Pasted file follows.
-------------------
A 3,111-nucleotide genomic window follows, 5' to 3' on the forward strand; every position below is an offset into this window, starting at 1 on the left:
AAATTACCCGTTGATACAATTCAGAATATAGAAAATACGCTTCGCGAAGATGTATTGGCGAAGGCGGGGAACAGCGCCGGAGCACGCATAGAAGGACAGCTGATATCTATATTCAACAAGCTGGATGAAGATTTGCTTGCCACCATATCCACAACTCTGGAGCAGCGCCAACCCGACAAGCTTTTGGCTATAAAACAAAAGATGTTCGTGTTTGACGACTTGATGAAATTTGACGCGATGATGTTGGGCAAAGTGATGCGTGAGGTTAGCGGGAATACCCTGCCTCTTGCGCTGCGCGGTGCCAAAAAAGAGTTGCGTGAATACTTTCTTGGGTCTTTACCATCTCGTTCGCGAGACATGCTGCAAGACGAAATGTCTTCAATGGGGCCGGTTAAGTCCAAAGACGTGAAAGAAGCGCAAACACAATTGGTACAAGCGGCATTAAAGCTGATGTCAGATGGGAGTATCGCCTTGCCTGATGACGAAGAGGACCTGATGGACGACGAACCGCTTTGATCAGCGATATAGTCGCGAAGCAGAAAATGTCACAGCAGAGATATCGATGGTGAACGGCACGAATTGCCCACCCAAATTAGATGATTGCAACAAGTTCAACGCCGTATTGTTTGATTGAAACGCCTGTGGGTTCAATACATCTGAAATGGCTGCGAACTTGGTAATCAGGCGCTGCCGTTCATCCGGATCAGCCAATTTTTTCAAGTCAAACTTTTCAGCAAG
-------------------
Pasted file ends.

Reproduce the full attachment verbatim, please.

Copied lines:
A 3,111-nucleotide genomic window follows, 5' to 3' on the forward strand; every position below is an offset into this window, starting at 1 on the left:
AAATTACCCGTTGATACAATTCAGAATATAGAAAATACGCTTCGCGAAGATGTATTGGCGAAGGCGGGGAACAGCGCCGGAGCACGCATAGAAGGACAGCTGATATCTATATTCAACAAGCTGGATGAAGATTTGCTTGCCACCATATCCACAACTCTGGAGCAGCGCCAACCCGACAAGCTTTTGGCTATAAAACAAAAGATGTTCGTGTTTGACGACTTGATGAAATTTGACGCGATGATGTTGGGCAAAGTGATGCGTGAGGTTAGCGGGAATACCCTGCCTCTTGCGCTGCGCGGTGCCAAAAAAGAGTTGCGTGAATACTTTCTTGGGTCTTTACCATCTCGTTCGCGAGACATGCTGCAAGACGAAATGTCTTCAATGGGGCCGGTTAAGTCCAAAGACGTGAAAGAAGCGCAAACACAATTGGTACAAGCGGCATTAAAGCTGATGTCAGATGGGAGTATCGCCTTGCCTGATGACGAAGAGGACCTGATGGACGACGAACCGCTTTGATCAGCGATATAGTCGCGAAGCAGAAAATGTCACAGCAGAGATATCGATGGTGAACGGCACGAATTGCCCACCCAAATTAGATGATTGCAACAAGTTCAACGCCGTATTGTTTGATTGAAACGCCTGTGGGTTCAATACATCTGAAATGGCTGCGAACTTGGTAATCAGGCGCTGCCGTTCATCCGGATCAGCCAATTTTTTCAAGTCAAACTTTTCAGCAAG